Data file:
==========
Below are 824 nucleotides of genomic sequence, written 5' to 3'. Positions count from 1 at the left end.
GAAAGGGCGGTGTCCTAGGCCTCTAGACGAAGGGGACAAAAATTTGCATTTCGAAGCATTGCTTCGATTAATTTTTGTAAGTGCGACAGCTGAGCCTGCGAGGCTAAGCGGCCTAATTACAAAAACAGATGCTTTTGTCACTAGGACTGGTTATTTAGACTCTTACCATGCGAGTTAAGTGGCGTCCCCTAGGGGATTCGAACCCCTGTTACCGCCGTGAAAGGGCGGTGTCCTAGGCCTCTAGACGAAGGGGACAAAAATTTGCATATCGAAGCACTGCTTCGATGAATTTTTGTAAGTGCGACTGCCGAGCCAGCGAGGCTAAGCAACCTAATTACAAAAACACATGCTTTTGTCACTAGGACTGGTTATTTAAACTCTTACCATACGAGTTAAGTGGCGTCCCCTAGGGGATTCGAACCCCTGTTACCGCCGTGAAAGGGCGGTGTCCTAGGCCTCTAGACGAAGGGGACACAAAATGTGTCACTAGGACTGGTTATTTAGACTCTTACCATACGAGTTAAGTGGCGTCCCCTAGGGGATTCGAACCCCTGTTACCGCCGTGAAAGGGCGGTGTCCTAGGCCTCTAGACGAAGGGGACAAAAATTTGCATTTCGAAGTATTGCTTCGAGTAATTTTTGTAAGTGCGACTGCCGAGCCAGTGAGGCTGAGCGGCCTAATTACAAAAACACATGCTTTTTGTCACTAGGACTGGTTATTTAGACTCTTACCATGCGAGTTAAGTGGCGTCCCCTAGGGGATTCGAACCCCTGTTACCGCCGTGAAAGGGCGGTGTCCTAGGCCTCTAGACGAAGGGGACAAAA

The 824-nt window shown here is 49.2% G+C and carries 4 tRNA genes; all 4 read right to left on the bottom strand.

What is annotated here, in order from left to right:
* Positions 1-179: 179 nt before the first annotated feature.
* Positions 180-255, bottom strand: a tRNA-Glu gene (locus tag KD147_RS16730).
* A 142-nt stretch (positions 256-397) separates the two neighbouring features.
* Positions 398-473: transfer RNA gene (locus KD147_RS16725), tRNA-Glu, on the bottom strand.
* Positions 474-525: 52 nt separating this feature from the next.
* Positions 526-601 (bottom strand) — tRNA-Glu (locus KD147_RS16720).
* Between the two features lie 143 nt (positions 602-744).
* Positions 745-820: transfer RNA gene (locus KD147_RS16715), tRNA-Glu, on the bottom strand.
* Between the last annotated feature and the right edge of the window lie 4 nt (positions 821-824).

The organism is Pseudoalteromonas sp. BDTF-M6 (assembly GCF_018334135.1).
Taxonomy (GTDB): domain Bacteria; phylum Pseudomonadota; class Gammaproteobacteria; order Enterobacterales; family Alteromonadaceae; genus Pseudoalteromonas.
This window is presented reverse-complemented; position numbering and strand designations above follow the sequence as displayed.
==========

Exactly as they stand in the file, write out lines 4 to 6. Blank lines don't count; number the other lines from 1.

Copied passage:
What is annotated here, in order from left to right:
* Positions 1-179: 179 nt before the first annotated feature.
* Positions 180-255, bottom strand: a tRNA-Glu gene (locus tag KD147_RS16730).